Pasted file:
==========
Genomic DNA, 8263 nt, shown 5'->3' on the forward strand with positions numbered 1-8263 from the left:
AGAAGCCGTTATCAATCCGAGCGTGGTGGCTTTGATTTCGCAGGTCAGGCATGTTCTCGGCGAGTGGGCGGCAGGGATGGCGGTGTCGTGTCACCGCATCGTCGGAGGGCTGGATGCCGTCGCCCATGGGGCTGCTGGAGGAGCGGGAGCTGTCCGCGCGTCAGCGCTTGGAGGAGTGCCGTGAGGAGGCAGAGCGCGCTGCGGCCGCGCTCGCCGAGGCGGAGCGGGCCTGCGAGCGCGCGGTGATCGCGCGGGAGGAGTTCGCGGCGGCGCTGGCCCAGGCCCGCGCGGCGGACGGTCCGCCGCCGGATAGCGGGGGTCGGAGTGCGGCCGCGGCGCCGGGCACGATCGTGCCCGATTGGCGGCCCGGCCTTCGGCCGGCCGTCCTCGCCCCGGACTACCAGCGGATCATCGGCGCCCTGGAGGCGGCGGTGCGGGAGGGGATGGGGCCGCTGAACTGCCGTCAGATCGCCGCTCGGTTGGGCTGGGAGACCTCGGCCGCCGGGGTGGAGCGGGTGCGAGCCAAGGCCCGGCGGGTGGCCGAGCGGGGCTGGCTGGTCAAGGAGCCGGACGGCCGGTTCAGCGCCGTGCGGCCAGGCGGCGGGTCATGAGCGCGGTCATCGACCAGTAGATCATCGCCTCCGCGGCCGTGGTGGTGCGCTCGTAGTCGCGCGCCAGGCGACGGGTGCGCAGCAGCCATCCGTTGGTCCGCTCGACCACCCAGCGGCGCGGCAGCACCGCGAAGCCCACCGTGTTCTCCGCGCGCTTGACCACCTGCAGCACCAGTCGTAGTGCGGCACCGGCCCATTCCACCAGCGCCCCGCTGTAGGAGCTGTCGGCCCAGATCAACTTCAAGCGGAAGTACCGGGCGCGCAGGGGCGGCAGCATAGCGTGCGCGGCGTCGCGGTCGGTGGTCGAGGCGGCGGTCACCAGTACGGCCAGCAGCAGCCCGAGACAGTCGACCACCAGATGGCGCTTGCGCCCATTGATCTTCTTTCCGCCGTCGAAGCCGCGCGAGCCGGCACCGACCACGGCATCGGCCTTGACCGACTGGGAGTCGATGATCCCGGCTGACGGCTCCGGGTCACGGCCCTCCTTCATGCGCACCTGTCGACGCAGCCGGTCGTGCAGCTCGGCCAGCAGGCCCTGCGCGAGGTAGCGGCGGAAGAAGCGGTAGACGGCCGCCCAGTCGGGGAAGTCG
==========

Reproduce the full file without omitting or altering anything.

Genomic DNA, 8263 nt, shown 5'->3' on the forward strand with positions numbered 1-8263 from the left:
AGAAGCCGTTATCAATCCGAGCGTGGTGGCTTTGATTTCGCAGGTCAGGCATGTTCTCGGCGAGTGGGCGGCAGGGATGGCGGTGTCGTGTCACCGCATCGTCGGAGGGCTGGATGCCGTCGCCCATGGGGCTGCTGGAGGAGCGGGAGCTGTCCGCGCGTCAGCGCTTGGAGGAGTGCCGTGAGGAGGCAGAGCGCGCTGCGGCCGCGCTCGCCGAGGCGGAGCGGGCCTGCGAGCGCGCGGTGATCGCGCGGGAGGAGTTCGCGGCGGCGCTGGCCCAGGCCCGCGCGGCGGACGGTCCGCCGCCGGATAGCGGGGGTCGGAGTGCGGCCGCGGCGCCGGGCACGATCGTGCCCGATTGGCGGCCCGGCCTTCGGCCGGCCGTCCTCGCCCCGGACTACCAGCGGATCATCGGCGCCCTGGAGGCGGCGGTGCGGGAGGGGATGGGGCCGCTGAACTGCCGTCAGATCGCCGCTCGGTTGGGCTGGGAGACCTCGGCCGCCGGGGTGGAGCGGGTGCGAGCCAAGGCCCGGCGGGTGGCCGAGCGGGGCTGGCTGGTCAAGGAGCCGGACGGCCGGTTCAGCGCCGTGCGGCCAGGCGGCGGGTCATGAGCGCGGTCATCGACCAGTAGATCATCGCCTCCGCGGCCGTGGTGGTGCGCTCGTAGTCGCGCGCCAGGCGACGGGTGCGCAGCAGCCATCCGTTGGTCCGCTCGACCACCCAGCGGCGCGGCAGCACCGCGAAGCCCACCGTGTTCTCCGCGCGCTTGACCACCTGCAGCACCAGTCGTAGTGCGGCACCGGCCCATTCCACCAGCGCCCCGCTGTAGGAGCTGTCGGCCCAGATCAACTTCAAGCGGAAGTACCGGGCGCGCAGGGGCGGCAGCATAGCGTGCGCGGCGTCGCGGTCGGTGGTCGAGGCGGCGGTCACCAGTACGGCCAGCAGCAGCCCGAGACAGTCGACCACCAGATGGCGCTTGCGCCCATTGATCTTCTTTCCGCCGTCGAAGCCGCGCGAGCCGGCACCGACCACGGCATCGGCCTTGACCGACTGGGAGTCGATGATCCCGGCTGACGGCTCCGGGTCACGGCCCTCCTTCATGCGCACCTGTCGACGCAGCCGGTCGTGCAGCTCGGCCAGCAGGCCCTGCGCGAGGTAGCGGCGGAAGAAGCGGTAGACGGCCGCCCAGTCGGGGAAGTCG